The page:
International fire curves – useful tool for designing fire safety ...


Not all structural steel would heat similarly. From high school physics, one of the material properties is heat capacitance which is the amount of energy required in joules to elevated the temperature of 1 kilogram (kg) of material by 1 deg C (or 1 K). This will mean that the more mass we have the longer it would take for the same fire to increase it’s temperature. Another aspect is related to the science of fire and heat transfer. Fire increases the temperature of air and transfers heat to structures and materials by either convection, radiation and material to material conduction. The heat transfer is usually represented in a heat flux (kW/m2) or in other terms (energy per time per surface area of material). This will mean that the larger the surface area of the steel the faster it would heat up.

In BS 476, this is represented in the surface area over volume ratio (A/V) or Heated perimeter of the section over the cross section area (Hp/A), while in ASTM E119, this is represented by Weight in pounds over Heated perimeter in inches (W/D) factor for I sections and Cross section area over heated perimeter (A/P) for hollow sections. The higher the AV, Hp/A, factor the thicker insulation it should receive to protect it from fire exposure, while it is the opposite for ASTM the lower the W/D or A/P factors the thicker insulation it should receive to protect it from fire exposure. These tests serve as a standardized test to allow testing and certification of different material types from different manufacturers to achieve the same level of protection. This also allows specifiers to specify a certain level of protection to achieve either prescriptive of performance based codes. The actual fire can either be less or more sever than the testing conditions and the hourly rating is specific to the conditions in the standardized test and cannot be compared to a real fire.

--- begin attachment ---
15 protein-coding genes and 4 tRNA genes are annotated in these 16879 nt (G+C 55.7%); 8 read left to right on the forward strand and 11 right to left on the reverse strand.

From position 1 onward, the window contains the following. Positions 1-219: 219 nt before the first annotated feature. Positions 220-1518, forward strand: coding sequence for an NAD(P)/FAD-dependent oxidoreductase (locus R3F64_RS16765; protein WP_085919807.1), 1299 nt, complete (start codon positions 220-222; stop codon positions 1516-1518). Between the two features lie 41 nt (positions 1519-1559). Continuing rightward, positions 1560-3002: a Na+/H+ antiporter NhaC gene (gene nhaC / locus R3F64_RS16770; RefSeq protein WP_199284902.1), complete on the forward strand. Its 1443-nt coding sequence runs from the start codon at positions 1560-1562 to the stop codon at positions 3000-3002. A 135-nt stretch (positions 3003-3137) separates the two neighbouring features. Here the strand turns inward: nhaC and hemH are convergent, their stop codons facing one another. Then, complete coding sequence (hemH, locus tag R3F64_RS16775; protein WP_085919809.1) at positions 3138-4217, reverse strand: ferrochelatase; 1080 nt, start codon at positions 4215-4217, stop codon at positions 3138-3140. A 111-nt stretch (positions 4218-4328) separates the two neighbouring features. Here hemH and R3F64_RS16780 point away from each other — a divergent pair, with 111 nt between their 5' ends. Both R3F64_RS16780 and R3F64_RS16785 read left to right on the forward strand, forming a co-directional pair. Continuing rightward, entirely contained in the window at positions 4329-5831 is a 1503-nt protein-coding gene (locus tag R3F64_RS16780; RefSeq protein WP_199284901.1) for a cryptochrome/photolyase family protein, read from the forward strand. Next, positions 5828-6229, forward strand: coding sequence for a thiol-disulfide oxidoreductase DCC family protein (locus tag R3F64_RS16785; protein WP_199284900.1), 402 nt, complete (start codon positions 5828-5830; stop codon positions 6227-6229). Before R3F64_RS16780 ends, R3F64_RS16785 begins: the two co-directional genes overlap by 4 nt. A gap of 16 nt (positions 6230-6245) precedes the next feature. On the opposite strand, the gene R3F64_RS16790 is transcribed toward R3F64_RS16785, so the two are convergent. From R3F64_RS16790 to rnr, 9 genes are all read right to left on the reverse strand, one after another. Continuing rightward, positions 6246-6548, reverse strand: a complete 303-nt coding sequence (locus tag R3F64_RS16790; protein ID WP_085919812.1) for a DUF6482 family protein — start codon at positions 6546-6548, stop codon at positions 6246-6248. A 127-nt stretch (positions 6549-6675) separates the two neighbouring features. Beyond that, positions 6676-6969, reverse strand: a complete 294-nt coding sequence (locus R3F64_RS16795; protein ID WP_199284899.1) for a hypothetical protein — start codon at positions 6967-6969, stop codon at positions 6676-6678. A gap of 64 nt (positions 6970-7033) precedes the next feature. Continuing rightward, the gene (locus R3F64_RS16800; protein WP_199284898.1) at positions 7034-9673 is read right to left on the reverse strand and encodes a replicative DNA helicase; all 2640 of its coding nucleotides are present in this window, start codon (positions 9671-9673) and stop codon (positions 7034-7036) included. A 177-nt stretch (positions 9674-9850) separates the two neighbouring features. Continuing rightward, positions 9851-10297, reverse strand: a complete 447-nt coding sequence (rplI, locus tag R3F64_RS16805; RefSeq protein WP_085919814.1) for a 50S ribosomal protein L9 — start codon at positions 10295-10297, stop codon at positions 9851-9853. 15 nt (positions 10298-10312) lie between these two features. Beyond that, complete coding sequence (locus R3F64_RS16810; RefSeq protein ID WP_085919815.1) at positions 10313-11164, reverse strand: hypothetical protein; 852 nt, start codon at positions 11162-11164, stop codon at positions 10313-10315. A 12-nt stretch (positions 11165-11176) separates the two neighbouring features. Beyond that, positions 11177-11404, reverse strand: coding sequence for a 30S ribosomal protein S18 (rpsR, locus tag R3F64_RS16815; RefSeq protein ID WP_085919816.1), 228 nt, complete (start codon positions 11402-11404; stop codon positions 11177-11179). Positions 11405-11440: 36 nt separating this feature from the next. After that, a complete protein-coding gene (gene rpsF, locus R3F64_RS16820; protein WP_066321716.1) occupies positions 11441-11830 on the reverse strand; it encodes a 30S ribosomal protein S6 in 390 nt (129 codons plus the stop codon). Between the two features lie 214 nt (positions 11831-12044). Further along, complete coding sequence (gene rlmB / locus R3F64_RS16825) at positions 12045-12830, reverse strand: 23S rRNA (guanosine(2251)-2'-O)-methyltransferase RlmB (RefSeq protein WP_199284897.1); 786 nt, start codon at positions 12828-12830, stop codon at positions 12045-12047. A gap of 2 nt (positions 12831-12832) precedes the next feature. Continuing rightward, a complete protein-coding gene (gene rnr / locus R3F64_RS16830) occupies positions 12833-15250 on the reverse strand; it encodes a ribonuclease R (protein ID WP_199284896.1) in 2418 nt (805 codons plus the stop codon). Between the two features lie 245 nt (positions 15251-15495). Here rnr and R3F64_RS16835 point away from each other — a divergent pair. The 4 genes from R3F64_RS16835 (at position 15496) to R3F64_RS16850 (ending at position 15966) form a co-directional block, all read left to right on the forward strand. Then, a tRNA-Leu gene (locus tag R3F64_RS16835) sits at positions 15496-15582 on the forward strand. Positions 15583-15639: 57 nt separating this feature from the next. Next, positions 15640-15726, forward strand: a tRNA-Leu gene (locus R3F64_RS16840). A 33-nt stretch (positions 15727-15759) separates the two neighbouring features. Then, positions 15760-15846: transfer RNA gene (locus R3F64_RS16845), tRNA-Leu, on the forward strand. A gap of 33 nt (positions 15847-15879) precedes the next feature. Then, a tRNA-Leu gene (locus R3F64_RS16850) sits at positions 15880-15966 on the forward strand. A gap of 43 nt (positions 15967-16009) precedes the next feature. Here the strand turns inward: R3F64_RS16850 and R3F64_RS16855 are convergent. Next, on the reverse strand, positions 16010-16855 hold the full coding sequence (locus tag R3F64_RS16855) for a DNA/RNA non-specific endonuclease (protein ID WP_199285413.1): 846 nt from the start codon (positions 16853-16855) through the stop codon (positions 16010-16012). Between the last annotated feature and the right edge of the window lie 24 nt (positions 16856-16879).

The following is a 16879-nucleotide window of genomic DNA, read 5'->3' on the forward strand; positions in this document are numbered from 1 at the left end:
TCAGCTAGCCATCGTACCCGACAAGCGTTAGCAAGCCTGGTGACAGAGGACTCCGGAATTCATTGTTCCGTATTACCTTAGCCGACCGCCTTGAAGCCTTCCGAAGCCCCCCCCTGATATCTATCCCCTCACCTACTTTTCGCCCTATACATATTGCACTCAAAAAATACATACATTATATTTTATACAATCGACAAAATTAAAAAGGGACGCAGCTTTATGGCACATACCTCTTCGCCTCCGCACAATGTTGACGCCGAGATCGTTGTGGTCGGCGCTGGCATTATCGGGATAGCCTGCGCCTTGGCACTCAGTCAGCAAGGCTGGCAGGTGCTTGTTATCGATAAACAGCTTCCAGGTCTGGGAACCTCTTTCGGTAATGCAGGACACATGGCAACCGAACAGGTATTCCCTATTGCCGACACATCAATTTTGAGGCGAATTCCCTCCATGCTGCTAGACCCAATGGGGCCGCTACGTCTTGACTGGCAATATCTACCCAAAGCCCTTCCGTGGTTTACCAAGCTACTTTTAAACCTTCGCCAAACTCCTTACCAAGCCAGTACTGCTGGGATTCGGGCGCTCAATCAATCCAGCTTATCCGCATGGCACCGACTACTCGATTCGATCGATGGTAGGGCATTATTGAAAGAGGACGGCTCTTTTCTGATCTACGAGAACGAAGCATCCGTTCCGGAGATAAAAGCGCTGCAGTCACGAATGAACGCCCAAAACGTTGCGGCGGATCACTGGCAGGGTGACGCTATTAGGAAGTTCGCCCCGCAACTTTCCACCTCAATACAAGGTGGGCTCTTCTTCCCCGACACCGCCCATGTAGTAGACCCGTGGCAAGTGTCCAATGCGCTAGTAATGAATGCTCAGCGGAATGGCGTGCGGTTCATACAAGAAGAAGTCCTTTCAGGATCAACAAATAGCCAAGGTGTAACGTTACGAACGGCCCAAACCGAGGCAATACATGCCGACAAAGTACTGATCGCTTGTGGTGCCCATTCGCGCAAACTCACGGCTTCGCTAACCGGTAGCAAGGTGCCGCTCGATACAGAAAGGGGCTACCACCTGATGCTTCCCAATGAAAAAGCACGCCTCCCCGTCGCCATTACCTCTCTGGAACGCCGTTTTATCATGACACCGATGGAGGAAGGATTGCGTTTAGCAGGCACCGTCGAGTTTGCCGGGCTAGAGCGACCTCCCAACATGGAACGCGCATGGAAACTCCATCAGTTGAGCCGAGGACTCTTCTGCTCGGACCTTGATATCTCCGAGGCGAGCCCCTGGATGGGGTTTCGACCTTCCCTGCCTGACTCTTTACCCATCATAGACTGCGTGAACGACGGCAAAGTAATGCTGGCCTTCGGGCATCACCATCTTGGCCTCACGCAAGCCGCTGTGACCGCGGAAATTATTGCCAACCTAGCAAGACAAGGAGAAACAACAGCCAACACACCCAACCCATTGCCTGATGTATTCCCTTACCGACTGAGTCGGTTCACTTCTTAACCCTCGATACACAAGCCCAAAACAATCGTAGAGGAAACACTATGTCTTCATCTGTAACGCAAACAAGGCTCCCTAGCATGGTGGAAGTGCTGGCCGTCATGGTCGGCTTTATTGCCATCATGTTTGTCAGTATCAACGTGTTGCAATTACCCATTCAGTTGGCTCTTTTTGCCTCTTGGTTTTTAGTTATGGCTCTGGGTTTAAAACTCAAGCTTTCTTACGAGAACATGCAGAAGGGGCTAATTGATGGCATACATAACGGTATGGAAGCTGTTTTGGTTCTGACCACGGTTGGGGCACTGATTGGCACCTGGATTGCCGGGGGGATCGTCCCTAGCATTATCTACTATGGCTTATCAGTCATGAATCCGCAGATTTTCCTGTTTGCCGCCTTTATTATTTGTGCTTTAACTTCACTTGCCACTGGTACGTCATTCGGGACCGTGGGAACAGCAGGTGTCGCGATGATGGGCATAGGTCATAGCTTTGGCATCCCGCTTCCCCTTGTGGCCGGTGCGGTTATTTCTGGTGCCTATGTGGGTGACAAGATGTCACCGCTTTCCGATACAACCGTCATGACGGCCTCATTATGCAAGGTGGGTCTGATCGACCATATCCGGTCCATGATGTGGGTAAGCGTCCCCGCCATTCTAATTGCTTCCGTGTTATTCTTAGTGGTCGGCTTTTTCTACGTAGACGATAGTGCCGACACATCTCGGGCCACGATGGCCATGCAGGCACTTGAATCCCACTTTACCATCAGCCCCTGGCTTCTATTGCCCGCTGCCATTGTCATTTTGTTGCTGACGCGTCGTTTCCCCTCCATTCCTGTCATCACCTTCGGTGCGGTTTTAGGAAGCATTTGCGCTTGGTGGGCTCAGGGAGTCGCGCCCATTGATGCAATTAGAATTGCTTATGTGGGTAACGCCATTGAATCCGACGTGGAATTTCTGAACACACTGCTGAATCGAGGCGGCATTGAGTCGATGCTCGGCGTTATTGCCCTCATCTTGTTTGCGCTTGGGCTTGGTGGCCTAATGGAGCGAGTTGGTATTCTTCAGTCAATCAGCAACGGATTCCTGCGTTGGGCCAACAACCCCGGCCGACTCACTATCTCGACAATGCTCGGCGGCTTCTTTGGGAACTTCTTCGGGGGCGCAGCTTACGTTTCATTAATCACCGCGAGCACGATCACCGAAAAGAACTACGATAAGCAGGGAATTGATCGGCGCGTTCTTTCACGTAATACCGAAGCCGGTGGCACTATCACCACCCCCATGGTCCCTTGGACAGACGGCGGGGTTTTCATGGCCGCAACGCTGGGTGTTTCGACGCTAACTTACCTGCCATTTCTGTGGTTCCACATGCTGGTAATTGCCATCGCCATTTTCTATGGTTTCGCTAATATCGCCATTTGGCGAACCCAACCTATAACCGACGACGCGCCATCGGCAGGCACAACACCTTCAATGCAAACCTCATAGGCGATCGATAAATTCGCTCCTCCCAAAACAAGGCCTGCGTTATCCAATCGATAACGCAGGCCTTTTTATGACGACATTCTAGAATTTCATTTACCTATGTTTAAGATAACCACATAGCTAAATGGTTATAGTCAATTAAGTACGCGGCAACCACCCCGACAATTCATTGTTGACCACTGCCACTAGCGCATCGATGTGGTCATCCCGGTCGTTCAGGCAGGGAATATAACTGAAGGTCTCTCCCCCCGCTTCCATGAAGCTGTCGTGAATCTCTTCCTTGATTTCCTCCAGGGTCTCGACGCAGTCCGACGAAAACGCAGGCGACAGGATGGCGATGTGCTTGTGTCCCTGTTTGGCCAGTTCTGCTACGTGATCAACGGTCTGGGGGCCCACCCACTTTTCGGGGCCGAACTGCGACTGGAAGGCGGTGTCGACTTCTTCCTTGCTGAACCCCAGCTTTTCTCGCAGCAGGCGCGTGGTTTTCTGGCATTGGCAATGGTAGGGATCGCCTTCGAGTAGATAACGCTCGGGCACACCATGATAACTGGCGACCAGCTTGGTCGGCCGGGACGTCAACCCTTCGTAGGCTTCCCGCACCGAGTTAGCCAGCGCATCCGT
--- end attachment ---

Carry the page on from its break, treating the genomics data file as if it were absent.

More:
Methods for protecting structural steel: 

Often the word “fireproofing” is mentioned as a commercial term for providing structural steel with an hourly rating of fire resistance. This term is scientifically not accurate, as there is nothing fireproof. Products under fireproofing category will provide steel with a level of fire resistance to failure to allow safe evacuation, and fire suppression activities. There are three main methods for protecting structural steel, which are as follows:

Intumescent Paint: